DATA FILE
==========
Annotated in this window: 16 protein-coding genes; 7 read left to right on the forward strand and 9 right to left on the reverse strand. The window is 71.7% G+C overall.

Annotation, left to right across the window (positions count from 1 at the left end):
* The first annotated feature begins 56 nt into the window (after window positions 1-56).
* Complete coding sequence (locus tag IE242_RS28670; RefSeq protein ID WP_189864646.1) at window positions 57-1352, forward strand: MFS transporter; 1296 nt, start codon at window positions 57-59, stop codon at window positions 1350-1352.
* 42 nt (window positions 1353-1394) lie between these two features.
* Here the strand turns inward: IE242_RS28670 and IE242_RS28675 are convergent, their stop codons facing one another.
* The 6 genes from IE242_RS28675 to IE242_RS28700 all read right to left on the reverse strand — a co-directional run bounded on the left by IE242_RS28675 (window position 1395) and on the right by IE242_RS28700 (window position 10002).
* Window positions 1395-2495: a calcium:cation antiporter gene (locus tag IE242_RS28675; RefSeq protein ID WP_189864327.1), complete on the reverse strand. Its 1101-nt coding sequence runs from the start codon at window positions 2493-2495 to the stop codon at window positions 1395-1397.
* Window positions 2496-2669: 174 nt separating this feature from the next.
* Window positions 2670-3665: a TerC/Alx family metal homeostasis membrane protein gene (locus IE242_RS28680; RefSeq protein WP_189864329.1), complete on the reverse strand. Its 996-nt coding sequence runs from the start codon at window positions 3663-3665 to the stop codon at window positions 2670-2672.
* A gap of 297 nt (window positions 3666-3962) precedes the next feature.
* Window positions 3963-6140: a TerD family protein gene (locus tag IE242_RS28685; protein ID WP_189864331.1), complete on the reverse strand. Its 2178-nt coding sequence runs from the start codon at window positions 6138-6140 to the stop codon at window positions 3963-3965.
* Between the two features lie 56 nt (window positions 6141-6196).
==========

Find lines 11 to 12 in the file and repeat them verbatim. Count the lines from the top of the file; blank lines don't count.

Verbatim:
* A gap of 297 nt (window positions 3666-3962) precedes the next feature.
* Window positions 3963-6140: a TerD family protein gene (locus tag IE242_RS28685; protein ID WP_189864331.1), complete on the reverse strand. Its 2178-nt coding sequence runs from the start codon at window positions 6138-6140 to the stop codon at window positions 3963-3965.